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Hydrogen emissions and their effects on the arctic ozone losses. Risk analysis of a global hydrogen economy; Wasserstoff-Emissionen und ihre Auswirkungen auf den arktischen Ozonverlust. Risikoanalyse einer globalen Wasserstoffwirtschaft

Abstract

Hydrogen (H{sub 2}) could be used as one of the major components in our future energy supply in an effort to avoid greenhouse gas emissions. ''Green'' hydrogen in particular, which is produced from renewable energy sources, should significantly reduce emissions that damage the climate. Despite this basically environmentally-friendly property, however, the complex chain of interactions of hydrogen with other compounds means that the implications for the atmosphere must be analysed in detail. For example, H{sub 2} emissions, which could increase the tropospheric H{sub 2} inventory, can be released throughout the complete hydrogen process chain. H{sub 2} enters the stratosphere via the tropical tropopause and is oxidised there to form water vapour (H{sub 2}O). This extra water vapour causes increased radiation in the infrared region of the electromagnetic spectrum and thus causes the stratosphere to cool down. Both the increase in H{sub 2}O and the resulting cooling down of the stratosphere encourage the formation of polar stratospheric clouds (PSC) and liquid sulphate aerosols, which facilitate the production of reactive chlorine, which in turn currently leads to dramatic ozone depletion in the polar stratosphere. In the future, H{sub 2} emissions from a global hydrogen economy could therefore encourage stratospheric ozone depletion in  More>>
Authors:
Publication Date:
Jul 01, 2009
Product Type:
Thesis/Dissertation
Report Number:
ETDE-DE-2196
Resource Relation:
Other Information: TH: Diss.; Related Information: Schriften des Forschungszentrums Juelich. Reihe Energie und Umwelt/Energy and Environment v. 51
Subject:
08 HYDROGEN; 54 ENVIRONMENTAL SCIENCES; HYDROGEN-BASED ECONOMY; RISK ASSESSMENT; EMISSION; HYDROGEN; OZONE; GREENHOUSE EFFECT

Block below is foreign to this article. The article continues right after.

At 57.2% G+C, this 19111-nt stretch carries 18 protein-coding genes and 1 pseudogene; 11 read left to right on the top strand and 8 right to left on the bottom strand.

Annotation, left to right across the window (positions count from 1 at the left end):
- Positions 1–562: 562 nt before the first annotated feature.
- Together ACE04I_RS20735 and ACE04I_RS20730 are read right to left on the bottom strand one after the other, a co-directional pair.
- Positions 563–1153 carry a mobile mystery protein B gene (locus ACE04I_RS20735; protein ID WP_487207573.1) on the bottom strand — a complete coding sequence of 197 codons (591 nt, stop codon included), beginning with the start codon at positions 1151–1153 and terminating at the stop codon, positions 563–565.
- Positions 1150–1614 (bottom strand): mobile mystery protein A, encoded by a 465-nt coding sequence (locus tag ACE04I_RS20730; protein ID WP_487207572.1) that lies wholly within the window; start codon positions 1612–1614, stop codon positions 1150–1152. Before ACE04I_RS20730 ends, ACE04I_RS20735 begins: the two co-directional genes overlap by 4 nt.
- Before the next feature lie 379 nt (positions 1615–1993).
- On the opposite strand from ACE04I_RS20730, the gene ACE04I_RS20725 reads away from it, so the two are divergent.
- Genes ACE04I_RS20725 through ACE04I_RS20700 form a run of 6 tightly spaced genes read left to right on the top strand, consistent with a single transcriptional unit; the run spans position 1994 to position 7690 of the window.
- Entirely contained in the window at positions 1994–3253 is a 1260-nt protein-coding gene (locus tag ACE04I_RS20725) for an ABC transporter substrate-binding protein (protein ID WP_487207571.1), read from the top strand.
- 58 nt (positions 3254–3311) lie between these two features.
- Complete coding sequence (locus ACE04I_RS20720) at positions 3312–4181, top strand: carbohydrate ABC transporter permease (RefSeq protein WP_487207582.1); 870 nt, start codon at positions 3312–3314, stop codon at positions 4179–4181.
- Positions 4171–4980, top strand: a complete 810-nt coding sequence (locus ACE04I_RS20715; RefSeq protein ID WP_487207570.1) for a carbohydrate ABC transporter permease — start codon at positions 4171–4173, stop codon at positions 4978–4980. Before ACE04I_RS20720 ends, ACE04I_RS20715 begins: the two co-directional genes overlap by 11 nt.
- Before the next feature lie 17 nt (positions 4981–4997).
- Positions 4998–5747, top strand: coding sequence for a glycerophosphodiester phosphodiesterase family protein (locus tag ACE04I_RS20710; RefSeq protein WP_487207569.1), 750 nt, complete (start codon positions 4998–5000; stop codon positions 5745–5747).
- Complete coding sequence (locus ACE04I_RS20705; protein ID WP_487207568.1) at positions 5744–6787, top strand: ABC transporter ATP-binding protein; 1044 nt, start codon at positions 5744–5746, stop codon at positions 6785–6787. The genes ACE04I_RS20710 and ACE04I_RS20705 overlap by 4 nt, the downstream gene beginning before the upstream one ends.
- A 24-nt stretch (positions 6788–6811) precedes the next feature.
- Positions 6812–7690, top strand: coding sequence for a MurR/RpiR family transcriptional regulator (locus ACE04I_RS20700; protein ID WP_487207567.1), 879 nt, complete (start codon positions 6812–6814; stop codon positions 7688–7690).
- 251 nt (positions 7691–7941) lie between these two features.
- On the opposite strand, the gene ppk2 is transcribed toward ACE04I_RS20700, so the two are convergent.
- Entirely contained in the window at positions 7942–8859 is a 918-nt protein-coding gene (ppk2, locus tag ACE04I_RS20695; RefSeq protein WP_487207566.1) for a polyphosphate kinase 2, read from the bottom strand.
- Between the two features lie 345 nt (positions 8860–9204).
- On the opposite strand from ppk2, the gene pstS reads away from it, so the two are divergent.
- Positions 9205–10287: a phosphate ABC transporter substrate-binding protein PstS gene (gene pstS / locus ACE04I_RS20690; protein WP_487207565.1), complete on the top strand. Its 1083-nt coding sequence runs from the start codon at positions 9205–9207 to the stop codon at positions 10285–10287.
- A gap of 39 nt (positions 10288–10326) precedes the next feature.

OSTI ID:
21275759
Research Organizations:
Forschungszentrum Juelich GmbH (Germany). Inst. fuer Chemie und Dynamik der Geosphaere 1: Stratosphaere; Wuppertal Univ. (Germany)
Country of Origin:
Germany
Language:
German
Other Identifying Numbers:
Other: ISBN 978-3-89336-593-7; ISSN 1866-1793; TRN: DE10G1538
Availability:
Commercial reproduction prohibited; OSTI as DE21275759
Submitting Site:
DE
Size:
201 pages
Announcement Date:
Mar 09, 2010

Citation Formats

Feck, Thomas. Hydrogen emissions and their effects on the arctic ozone losses. Risk analysis of a global hydrogen economy; Wasserstoff-Emissionen und ihre Auswirkungen auf den arktischen Ozonverlust. Risikoanalyse einer globalen Wasserstoffwirtschaft. Germany: N. p., 2009. Web.
Feck, Thomas. Hydrogen emissions and their effects on the arctic ozone losses. Risk analysis of a global hydrogen economy; Wasserstoff-Emissionen und ihre Auswirkungen auf den arktischen Ozonverlust. Risikoanalyse einer globalen Wasserstoffwirtschaft. Germany.
Feck, Thomas. 2009. "Hydrogen emissions and their effects on the arctic ozone losses. Risk analysis of a global hydrogen economy; Wasserstoff-Emissionen und ihre Auswirkungen auf den arktischen Ozonverlust. Risikoanalyse einer globalen Wasserstoffwirtschaft." Germany.